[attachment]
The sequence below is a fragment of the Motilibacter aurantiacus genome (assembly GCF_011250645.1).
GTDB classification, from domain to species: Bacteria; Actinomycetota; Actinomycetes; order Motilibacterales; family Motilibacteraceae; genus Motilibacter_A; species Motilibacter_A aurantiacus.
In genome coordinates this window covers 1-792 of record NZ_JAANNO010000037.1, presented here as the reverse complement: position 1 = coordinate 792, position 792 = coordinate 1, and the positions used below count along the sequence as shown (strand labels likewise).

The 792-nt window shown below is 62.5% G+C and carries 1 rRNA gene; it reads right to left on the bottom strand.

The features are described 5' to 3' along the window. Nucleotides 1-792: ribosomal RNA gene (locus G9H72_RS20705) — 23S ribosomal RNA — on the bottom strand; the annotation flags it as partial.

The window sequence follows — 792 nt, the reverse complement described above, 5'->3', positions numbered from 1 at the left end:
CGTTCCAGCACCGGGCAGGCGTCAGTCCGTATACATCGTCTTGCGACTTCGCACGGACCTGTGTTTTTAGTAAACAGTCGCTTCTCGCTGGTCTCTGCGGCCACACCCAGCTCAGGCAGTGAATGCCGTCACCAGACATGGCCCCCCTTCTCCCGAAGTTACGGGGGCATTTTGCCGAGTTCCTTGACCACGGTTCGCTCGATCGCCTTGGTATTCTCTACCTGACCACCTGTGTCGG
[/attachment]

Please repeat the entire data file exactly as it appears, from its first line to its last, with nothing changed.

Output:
The sequence below is a fragment of the Motilibacter aurantiacus genome (assembly GCF_011250645.1).
GTDB classification, from domain to species: Bacteria; Actinomycetota; Actinomycetes; order Motilibacterales; family Motilibacteraceae; genus Motilibacter_A; species Motilibacter_A aurantiacus.
In genome coordinates this window covers 1-792 of record NZ_JAANNO010000037.1, presented here as the reverse complement: position 1 = coordinate 792, position 792 = coordinate 1, and the positions used below count along the sequence as shown (strand labels likewise).

The 792-nt window shown below is 62.5% G+C and carries 1 rRNA gene; it reads right to left on the bottom strand.

The features are described 5' to 3' along the window. Nucleotides 1-792: ribosomal RNA gene (locus G9H72_RS20705) — 23S ribosomal RNA — on the bottom strand; the annotation flags it as partial.

The window sequence follows — 792 nt, the reverse complement described above, 5'->3', positions numbered from 1 at the left end:
CGTTCCAGCACCGGGCAGGCGTCAGTCCGTATACATCGTCTTGCGACTTCGCACGGACCTGTGTTTTTAGTAAACAGTCGCTTCTCGCTGGTCTCTGCGGCCACACCCAGCTCAGGCAGTGAATGCCGTCACCAGACATGGCCCCCCTTCTCCCGAAGTTACGGGGGCATTTTGCCGAGTTCCTTGACCACGGTTCGCTCGATCGCCTTGGTATTCTCTACCTGACCACCTGTGTCGG